- Here's the Problem We're Dealing With, explains Barry Ritholtz at The Big Picture:
We do not want to create unjust enrichment for either wrongdoers or other bad outcomes. We have two bad actors here: The homeowner who is in default, and the banks/securitizes who failed to do the document creation and title management correctly. Most judges do not want to see, in civil cases, an absurd outcome. Rewarding the homeowner (free house!) or the lenders (No penalty for massive screw-ups!), a total victory would offend those principles. An example of a possible outcome in a full-blown litigation might be for the court to order the mortgage modified to the current equity value of the home, so that it punishes the lenders who failed to do their proper legal work on the documents, but does not give a home to a defaulted homeowner free. Courts of “equity” (meaning fairness, not ownership) apply these principles to avoid ridiculous outcomes.”
- It's Too Soon to Start Foreclosing Again, writes Yves Smith at Naked Capitalism: "This does not address the underlying question we keep raising: why did the servicers and foreclosure mills rely on robo signers? We had indicated from the get go that the real issue is attempting to put the notes into the trust far too late from the standpoint of what is permitted by the pooling and servicing agreement. This problem is fundamental and remains unresolved."
- Geithner Is Siding With Wall Street, writes Dean Baker at The Guardian:
Geithner has a new fairytale. This time, it is that if the government imposes a foreclosure moratorium, it will lead to chaos in the housing market and jeopardise the health of the recovery... The point of a foreclosure moratorium would be to ensure that proper procedures are being followed. We know that this is not the case at present. ...
A moratorium would give regulators the time needed to review servicers' processes and ensure that they have a system in place that follows the law and will not be subject to abuse. This is the same logic as the Obama administration used when it imposed a moratorium on deepsea drilling following the BP oil spill...There has been a consistent pattern to Geithner's positions throughout this crisis. Support for the Tarp, support for Hamp and opposition to a foreclosure moratorium are all positions that benefit the Wall Street banks. I'm just saying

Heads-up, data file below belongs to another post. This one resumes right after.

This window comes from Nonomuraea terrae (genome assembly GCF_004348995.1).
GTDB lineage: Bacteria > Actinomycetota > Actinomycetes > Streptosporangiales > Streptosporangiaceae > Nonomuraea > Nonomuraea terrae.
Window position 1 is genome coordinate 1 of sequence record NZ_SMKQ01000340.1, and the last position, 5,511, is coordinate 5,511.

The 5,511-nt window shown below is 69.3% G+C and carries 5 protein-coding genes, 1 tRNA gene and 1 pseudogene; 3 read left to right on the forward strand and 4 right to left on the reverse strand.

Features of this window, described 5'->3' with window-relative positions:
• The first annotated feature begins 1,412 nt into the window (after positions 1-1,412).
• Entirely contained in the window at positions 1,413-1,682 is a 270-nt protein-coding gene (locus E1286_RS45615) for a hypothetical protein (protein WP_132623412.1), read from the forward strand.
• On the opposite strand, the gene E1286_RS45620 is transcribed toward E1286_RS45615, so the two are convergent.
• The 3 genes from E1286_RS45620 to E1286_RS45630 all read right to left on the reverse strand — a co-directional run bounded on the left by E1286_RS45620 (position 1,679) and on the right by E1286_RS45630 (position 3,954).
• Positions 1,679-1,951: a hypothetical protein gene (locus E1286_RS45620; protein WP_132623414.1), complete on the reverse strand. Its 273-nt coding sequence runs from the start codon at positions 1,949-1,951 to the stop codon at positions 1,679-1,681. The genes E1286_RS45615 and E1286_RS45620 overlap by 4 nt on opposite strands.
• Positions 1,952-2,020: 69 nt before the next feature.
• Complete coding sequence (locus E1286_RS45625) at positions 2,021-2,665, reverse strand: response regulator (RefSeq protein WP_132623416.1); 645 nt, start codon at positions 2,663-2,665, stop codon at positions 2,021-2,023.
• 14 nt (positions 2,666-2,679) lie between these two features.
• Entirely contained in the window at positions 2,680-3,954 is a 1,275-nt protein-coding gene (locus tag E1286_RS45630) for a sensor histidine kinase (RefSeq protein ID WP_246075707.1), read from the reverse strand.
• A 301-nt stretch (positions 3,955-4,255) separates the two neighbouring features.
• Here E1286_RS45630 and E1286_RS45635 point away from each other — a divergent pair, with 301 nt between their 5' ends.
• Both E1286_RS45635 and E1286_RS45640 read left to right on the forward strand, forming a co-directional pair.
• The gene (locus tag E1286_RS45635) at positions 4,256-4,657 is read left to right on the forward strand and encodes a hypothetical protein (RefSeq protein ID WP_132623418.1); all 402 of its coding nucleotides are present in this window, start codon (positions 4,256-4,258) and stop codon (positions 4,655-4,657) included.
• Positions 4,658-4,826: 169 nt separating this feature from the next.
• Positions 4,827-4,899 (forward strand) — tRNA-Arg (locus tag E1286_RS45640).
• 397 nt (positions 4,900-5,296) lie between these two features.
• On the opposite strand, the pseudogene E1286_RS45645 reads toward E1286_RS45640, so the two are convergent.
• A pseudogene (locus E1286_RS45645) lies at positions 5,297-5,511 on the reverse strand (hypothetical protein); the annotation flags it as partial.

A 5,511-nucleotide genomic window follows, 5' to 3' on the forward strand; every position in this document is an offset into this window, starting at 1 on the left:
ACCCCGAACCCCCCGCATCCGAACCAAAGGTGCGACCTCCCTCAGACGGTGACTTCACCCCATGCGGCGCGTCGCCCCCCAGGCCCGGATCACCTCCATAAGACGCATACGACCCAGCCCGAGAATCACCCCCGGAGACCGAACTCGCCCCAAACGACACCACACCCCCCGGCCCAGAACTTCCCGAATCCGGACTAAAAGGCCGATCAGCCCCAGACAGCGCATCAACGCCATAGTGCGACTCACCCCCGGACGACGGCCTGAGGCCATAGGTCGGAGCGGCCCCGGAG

- White House Is In a Tough Place, writes Ezra Klein at The Washington Post:
Asking the banks to figure this out on their own won't strike voters as terribly credible because the base of the problem here was that the banks -- and their procedures -- have not proven credible. Letting the courts decide on a case-by-case basis doesn't make for great policy. By and large, the White House has resisted entangling itself in the mortgage mess, but that seems as much an opportunity missed as a problem avoided, and now, as banks assure us that they've devised an acceptable solution, it's leaving a lot of people looking at their political leadership and wondering why Bank of America gets to make this call.
- In the End, People Who Borrowed Money Will Still Have to Pay, writes Tim Cavanaugh at Reason:
This is not the end of the fallout over robo-signing, which has modestly been described as "the biggest scandal in human history." But the paperwork crisis will subside, not because of any attorney general and probably without the legislative malfeasance John Carney predicts here. You can correct all the cases of robo-signing, subtract all the instances of outright fraud by lenders, and repeat the supposedly shocking fact that MERS has made securitization of loans easier. But when you borrow money, those greedy fatcats still expect you to pay it back. And there are plenty of people who still owe money.